The next morning I cycled over the east coast to catch the boat to Lombok. It was great to see an old friend again and have a little rest before the next push east. Taneli and Kim are planning on cycling South America in January, I believe. You should check out Taneli’s Instagram feed Gone Bike Fishing as his photos are a load better than mine.
The boats in Indonesia are painfully slow. It took 5 hours to cover a measly 70km. By the time we arrived it was dark and I didn’t fancy cycling up to Mataram town. Taneli had told me a really pleasant story about locals targeting foreigners on motorbikes by holding up fishing lines across the road as they ride past – slicing them off the bike and nicking their stuff. With that silly story fresh in my mind I decided to stay in the harbour town of Lombar.
I met two Spanish girls on the boat who also wanted to stay nearby so we teamed up and found a room to share. Usually I just ride off without any trouble, but now I walking out of the boat and the touts appeared like vultures once they spotted the girls’ backpacks.
‘Where you go?’ Mataram? Senggigi? I have bus for you!’, ‘Bus?’ I laughed pointing at my bicycle. ‘No problem! Can put inside. Where you go?’. ‘I’m staying in a hotel here’. The guy shook his head, ‘no hotel here’. ‘Yes there is – it’s called ‘Losman Tigadara’, I already asked people’. ‘Ah, Losman Tigadara’.
Now you remember…
He continued his nonsense: ‘Losman Tigadara only four rooms. But all full. Very far. No have water’. Shut up mate. Nothing pisses me off more than a liar like that. How much shit can one person talk? I shooed him away with a dismissive flick of the wrist and we walked to the hotel where – surprise, surprise, they had a room for us. Water too…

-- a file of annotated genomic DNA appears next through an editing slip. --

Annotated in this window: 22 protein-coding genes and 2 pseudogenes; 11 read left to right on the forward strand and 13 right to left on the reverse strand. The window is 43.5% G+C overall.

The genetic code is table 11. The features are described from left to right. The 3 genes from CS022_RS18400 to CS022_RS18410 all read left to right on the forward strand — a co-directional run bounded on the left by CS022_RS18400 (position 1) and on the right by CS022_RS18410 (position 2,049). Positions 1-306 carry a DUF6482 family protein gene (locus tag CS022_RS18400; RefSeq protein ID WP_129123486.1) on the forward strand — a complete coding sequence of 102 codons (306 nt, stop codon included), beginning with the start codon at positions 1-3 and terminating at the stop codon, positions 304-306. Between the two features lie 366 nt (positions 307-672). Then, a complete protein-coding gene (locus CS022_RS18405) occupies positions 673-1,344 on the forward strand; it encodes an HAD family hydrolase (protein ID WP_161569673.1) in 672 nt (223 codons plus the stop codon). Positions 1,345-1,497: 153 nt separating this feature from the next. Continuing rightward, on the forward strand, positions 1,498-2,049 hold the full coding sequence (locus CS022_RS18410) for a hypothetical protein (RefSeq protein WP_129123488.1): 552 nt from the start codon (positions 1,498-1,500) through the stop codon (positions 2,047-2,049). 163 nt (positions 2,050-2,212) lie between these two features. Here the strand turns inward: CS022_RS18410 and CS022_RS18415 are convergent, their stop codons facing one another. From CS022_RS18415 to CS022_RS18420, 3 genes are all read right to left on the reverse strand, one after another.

I had to dinner with the Spanish girls. After I ordered something in Bahasa Indonesia, they looked at me with surprise: ‘you speak Indonesian!?’. I definitely don’t, but my Indonesian has gotten pretty good this month. It’s a pretty simple language really – no tones to worry about and only some fiddly ‘r’s to roll your tongue around. My Indonesian is already better than any other language I’ve learnt for a long time. I can hold a basic conversation and impress the odd tourist and local, which is a nice feeling.
Don’t ask me what Lombok is like. I blitzed my way across the island in a day. The road was as busy as they had been in South Bali. There was more road kill than usual – I passed three dead dogs, two cats, and a couple splatted rats and snakes. A good day’s sight seeing.
Lombok was dry. Bali’s fields were lush thanks to a series of rivers flowing down from the mountains. Lombok has just one big volcano Rinjani defining the topography and nowhere near as much water. The fields were bone dry and patches of land had been neglected over summer.
It was another sunset ferry to Sumbawa. On the crossing I spoke to an English speaking local on his way back to Sumbawa Besar from Lombok with his brother and uncle for an emergency: his father had had a motorbike accident last night and was now in the hospital. No helmet. I asked him if his father would be OK but he just shrugged, not looking optimistic. ‘Inshallah’.
Just earlier in the day I’d seen the aftermath of a crash between two motorbikes. There was a crowd and a couple people lying on the floor, one of which was getting his head massaged. Recovering from concussion, I think. When will they learn in this country?
There was no accommodation in the harbour town of Poto Tano, but I was allowed to pitch my tent inside the tourist office.
The next day everything changed. After months cycling an incredibly monotonous part of the world (sorry, SE Asia) things suddenly switched. Did I say Lombok was dry? Scrap that, Sumbawa was dry. The mountains were bare, their jagged edges in clear view without trees for cover. At times the scenery reminded me of the arid mountains around Armenia and Iran.
It was an extraordinary change and it made me very happy. Finally I was inspired by what I was seeing around me, stopping every 5 minutes to take a photo.
I cycled to Sumbawa Besar in a day. There I stayed with Jhony and his family via Couchsurfing. It’s incredible that I can still find people to stay with through that website in places I didn’t even know existed until recently!
Sumbawa island was a pleasure to cycle. Thanks to an Australian Aid project ‘developing national roads in Eastern Indonesia’ the road was the best I’d cycled in Indonesia. It was also the quietest. The small market towns were a bit of a scrum, but when most of the traffic is caused by horse-drawn carts it’s almost fun to cycle through.